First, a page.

New to Read

Harvard University, Houghton Library, pga typdr 805 L513 63i METS.

I have added a number of items to the bibliographies:

Zirker, Angelika. “Don’t Play with Your Food? – Edward Lear’s Nonsense Cookery and Limericks.” The Pleasures and Horrors of Eating: The Cultural History of Eating in Anglophone Literature. Eds. Gymnich, Marion and Norbert Lennartz. Göttingen: Bonn University Press, 2010. 237-53. (here)

Boyce, Charlotte. “Onions and Honey, Roast Spiders and Chutney: Unusual Appetites and Disorderly Consumption in Edward Lear’s Nonsense Verse.” Food, Drink, and the Written Word in Britain, 1820–1945. Eds. Addyman, Mary, Laura Wood and Christopher Yiannitsaros. Abingdon: Routledge, 2017. 38-64. (Google Books)

Ponterotto, Diane. “Rule-Breaking and Meaning-Making in Edward Lear.” Revista Alicanta de Estudios Ingleses 6 (1993): 153-61. (here)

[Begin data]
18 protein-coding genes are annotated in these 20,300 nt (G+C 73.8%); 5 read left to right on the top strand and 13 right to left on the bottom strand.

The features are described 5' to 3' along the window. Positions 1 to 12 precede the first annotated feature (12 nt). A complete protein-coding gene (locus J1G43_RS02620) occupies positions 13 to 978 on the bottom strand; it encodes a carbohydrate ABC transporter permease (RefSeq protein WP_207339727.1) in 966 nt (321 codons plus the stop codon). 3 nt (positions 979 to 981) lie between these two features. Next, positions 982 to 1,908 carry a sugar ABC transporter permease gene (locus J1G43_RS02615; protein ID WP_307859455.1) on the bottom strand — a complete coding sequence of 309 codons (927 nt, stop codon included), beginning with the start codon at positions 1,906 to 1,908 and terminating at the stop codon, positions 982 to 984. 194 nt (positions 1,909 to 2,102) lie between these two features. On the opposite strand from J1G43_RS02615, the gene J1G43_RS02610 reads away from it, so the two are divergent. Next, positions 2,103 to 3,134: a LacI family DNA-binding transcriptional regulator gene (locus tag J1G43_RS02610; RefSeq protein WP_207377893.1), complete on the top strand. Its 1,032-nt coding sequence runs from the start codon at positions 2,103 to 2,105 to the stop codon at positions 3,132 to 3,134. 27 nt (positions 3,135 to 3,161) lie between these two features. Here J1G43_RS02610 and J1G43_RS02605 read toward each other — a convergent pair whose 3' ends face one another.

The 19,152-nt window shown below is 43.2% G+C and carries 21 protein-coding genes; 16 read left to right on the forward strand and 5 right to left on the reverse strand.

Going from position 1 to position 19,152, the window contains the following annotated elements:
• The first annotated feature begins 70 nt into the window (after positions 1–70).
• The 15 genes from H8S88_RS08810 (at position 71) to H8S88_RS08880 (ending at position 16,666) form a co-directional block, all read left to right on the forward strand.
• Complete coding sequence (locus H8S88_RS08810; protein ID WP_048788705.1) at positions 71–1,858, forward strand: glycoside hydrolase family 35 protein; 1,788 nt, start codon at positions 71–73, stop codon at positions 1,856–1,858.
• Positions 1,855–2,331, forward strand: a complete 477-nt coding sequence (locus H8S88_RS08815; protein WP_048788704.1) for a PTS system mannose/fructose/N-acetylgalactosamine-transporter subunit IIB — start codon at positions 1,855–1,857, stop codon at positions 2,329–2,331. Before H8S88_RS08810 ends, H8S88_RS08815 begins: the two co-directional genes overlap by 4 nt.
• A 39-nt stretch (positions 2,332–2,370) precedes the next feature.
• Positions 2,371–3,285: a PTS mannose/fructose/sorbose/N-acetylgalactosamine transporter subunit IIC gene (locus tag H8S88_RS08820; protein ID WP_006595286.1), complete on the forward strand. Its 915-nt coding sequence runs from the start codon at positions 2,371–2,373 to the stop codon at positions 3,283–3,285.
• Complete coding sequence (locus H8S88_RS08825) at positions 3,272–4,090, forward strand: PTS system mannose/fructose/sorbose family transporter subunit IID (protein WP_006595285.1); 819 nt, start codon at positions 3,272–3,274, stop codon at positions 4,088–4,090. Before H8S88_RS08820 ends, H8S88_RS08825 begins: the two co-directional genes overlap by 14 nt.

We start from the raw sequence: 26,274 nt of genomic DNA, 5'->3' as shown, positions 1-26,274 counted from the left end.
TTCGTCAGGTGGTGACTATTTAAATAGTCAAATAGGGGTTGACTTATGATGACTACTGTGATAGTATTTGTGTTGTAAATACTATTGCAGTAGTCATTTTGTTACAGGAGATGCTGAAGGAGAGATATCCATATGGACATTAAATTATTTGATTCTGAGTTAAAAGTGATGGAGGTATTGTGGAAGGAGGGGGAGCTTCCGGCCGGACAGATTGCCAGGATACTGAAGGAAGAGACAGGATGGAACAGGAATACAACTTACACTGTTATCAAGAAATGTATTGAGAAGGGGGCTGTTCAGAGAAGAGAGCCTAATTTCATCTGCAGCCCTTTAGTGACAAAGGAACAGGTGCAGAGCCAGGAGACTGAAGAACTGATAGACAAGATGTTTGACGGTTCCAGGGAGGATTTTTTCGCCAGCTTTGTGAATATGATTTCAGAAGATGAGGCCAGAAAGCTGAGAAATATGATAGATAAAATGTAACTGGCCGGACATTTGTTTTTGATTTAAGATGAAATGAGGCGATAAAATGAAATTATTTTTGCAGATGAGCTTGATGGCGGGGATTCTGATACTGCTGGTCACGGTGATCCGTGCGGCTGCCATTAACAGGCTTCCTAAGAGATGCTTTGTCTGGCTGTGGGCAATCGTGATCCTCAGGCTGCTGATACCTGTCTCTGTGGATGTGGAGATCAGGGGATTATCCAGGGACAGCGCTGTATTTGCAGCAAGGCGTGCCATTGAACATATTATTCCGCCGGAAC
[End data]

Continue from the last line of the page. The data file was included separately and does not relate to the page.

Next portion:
Morini, Massimiliano. “‘How Pleasant to Know Mr. Lear!’: Edward Lear and the Sympathetic Reader.” Rivista di Studi Vittoriani 4.8 (1999): 93-109.

Finlay, Nancy. “A Gift of Nonsense: An Edward Lear Manuscript.” Biblion: the Bulletin of the New York Public Library 7.1 (1998): 5– 19.

Lecercle, Jean-Jacques. “‘The Boy Stood on the Burning Deck’: Poétique du nonsense.” Études anglaises 57.1 (2004): 92-102. (here)

Weiss Adamson, Melitta. “The Games Cooks Play: Non-Sense Recipes and Practical Jokes in Medieval Literature.” Food in the Middle Ages: A Book of Essays. Ed. Weiss Adamson, Melitta. New York and London: Garland, 1995. 177-95.

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